Women in Saudi Arabia are often seen in the West as oppressed. The Nesma embroidery and tailoring center in Jeddah is breaking new ground, giving Saudi woman a sense of freedom in a country that until recently excluded them from public life.
On Sunday, Saudi Arabia lifted its ban on women driving. While the few women who have driver's licenses are thrilled about hitting the road, activists warned that the journey to full women's rights will be a long one.
Women in Saudi Arabia are often seen in the West as oppressed. But the Nesma embroidery and tailoring center in Jeddah is breaking new ground by offereing Saudi woman a chance to become part of an all-female enterprise.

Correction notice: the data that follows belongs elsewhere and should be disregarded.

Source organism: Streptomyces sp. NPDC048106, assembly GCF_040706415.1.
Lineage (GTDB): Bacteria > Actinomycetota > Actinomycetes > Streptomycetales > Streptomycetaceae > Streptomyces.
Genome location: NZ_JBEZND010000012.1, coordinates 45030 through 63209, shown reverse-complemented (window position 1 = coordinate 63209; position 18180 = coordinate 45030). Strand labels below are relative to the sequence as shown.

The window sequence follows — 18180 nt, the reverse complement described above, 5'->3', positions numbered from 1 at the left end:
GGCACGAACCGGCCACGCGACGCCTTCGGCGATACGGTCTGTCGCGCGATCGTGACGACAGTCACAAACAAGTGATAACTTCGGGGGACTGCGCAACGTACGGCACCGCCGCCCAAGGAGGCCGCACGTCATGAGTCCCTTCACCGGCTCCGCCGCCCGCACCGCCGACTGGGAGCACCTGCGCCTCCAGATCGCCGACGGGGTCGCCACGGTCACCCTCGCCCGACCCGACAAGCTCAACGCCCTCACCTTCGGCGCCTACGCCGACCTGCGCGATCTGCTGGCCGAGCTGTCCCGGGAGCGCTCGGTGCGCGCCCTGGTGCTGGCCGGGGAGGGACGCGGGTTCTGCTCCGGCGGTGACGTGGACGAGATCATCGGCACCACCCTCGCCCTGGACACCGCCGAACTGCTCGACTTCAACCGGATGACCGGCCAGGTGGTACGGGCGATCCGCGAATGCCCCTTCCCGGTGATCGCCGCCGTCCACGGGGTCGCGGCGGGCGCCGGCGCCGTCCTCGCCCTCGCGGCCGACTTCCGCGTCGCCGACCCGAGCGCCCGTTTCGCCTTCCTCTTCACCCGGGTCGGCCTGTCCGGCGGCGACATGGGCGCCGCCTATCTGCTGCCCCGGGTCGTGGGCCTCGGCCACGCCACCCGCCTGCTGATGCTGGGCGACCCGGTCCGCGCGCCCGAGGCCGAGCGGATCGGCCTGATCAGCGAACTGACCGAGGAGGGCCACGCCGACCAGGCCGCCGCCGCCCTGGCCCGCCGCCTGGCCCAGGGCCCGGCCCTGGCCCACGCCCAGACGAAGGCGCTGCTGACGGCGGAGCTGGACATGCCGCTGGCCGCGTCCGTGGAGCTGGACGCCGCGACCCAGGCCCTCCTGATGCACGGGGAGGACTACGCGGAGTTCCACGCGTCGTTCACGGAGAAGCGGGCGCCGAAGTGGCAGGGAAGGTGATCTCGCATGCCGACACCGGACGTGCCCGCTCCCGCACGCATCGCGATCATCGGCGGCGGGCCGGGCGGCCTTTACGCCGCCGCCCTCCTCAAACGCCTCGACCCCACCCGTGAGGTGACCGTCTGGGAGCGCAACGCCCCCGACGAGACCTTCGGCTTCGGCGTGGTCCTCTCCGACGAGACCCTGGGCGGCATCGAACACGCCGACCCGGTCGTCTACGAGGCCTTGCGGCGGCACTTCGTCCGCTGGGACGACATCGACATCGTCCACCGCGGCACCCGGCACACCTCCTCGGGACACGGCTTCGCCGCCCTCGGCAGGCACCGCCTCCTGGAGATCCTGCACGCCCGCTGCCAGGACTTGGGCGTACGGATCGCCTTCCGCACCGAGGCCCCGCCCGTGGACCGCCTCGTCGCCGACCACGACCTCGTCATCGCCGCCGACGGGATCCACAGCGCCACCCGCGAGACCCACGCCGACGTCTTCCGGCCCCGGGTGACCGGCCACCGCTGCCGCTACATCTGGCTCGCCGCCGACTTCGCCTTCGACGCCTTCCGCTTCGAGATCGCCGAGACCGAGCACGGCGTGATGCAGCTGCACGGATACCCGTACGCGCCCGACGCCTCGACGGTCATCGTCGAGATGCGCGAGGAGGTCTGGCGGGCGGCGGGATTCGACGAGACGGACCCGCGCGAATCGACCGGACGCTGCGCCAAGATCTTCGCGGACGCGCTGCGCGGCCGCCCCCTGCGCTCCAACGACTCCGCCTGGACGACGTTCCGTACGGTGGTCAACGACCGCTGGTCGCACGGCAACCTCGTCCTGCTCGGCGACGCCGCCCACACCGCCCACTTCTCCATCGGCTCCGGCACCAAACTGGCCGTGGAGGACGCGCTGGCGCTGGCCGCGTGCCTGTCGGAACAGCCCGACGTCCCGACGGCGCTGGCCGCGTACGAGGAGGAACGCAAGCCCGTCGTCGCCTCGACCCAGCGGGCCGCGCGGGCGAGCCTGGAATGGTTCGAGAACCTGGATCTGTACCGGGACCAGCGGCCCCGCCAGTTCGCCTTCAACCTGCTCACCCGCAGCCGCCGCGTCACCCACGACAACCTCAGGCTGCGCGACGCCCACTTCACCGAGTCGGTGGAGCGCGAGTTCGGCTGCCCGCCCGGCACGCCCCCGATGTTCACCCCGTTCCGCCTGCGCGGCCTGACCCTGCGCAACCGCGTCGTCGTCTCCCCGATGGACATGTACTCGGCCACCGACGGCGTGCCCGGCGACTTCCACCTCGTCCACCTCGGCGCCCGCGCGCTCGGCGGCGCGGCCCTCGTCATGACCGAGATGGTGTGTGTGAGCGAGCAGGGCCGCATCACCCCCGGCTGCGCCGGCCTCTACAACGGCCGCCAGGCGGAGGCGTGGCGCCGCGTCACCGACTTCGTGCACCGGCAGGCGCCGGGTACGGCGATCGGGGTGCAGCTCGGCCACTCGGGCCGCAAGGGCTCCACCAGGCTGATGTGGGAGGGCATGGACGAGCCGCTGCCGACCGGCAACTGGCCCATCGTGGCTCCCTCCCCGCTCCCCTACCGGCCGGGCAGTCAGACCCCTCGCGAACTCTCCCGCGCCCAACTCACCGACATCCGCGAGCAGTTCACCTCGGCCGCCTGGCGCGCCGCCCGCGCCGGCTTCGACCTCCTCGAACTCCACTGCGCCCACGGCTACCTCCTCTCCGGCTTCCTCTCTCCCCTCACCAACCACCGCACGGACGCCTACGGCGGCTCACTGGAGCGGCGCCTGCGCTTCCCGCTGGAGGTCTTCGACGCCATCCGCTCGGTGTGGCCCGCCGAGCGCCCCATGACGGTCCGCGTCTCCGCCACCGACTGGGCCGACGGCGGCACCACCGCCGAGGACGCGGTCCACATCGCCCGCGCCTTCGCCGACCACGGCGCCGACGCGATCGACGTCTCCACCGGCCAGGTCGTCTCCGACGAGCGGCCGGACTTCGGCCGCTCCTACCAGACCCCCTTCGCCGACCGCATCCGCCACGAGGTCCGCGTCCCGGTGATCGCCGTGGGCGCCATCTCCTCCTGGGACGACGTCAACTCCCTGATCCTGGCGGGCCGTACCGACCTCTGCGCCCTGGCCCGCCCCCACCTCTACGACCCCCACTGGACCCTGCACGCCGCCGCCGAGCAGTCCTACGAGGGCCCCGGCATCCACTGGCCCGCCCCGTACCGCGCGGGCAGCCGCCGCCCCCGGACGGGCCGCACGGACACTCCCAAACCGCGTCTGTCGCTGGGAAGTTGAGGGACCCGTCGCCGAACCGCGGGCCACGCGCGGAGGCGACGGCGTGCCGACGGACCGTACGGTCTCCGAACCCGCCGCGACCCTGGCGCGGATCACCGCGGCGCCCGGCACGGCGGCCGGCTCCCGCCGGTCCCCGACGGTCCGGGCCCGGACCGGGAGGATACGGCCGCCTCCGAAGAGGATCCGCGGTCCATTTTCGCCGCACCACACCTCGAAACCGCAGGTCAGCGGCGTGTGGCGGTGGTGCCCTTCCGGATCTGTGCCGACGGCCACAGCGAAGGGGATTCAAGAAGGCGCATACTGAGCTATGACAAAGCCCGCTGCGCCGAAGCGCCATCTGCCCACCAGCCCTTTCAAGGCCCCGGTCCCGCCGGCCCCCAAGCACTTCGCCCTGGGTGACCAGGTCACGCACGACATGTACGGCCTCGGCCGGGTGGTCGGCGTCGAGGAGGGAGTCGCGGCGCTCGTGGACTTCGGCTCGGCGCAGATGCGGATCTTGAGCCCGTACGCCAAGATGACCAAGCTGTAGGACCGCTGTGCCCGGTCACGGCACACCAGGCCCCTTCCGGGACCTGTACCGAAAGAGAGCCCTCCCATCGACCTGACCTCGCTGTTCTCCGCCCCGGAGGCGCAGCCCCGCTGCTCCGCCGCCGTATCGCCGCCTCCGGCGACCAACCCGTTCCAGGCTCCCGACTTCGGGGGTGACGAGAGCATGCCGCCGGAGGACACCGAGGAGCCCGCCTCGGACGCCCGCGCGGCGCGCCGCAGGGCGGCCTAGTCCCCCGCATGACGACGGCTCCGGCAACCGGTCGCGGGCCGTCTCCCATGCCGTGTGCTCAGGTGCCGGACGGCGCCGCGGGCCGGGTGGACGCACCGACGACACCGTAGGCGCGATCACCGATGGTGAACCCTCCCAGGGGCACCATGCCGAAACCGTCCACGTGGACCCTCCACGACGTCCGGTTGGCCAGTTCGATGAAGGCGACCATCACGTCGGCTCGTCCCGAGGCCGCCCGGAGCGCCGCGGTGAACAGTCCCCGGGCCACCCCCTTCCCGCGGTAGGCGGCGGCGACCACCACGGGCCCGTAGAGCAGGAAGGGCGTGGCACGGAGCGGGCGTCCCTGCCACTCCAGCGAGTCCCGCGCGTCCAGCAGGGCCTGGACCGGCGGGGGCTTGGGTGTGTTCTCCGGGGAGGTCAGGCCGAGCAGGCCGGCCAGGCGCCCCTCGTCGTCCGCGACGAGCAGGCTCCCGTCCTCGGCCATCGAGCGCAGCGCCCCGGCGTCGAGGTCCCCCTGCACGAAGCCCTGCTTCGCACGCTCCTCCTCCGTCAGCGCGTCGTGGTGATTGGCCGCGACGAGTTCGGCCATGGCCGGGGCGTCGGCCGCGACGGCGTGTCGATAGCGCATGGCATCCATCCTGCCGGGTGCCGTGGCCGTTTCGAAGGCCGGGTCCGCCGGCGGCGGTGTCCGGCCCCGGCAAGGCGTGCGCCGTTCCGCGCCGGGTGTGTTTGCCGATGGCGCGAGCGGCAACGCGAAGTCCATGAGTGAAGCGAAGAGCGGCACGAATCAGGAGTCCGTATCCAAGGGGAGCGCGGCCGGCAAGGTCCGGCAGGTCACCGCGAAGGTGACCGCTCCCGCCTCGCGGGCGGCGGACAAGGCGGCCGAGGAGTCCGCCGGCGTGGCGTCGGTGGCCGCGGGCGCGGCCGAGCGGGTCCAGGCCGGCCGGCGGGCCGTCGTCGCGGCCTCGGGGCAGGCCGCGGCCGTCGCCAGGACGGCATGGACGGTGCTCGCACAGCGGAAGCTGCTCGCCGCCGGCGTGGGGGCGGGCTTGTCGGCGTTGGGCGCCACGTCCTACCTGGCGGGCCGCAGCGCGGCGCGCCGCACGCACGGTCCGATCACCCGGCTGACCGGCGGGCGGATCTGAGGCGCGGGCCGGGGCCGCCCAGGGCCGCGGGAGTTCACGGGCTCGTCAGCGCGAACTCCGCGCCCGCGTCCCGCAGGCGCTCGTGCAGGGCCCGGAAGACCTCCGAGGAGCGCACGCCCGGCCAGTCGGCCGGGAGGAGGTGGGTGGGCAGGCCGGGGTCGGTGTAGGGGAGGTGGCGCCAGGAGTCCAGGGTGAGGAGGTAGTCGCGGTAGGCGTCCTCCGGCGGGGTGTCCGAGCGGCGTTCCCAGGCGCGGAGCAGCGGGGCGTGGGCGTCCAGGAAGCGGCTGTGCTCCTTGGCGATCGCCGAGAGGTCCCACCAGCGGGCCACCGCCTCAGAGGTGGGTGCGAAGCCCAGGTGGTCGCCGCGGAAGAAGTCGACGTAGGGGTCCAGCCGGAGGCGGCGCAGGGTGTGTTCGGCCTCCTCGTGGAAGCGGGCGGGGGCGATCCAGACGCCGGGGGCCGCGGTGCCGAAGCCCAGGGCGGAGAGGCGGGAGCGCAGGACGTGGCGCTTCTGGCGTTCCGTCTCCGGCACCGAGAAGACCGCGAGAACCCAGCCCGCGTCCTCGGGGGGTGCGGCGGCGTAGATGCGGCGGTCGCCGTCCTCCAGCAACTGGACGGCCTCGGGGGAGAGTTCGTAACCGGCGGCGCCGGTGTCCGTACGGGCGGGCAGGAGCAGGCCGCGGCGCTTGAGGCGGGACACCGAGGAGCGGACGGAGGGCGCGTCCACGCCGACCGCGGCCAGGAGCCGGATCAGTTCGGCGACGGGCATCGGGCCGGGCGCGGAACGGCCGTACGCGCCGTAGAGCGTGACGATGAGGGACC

A Saudi Arabian football stadium will open its doors to women on Friday for the first time in the nation's history. DW finds out what this means to a country that has begun to introduce more liberal values.
Women will soon be allowed to drive in Saudi Arabia, but what about other fundamental rights? We take a look at the lamentable state of women's rights in the Islamic kingdom and other countries across the region.
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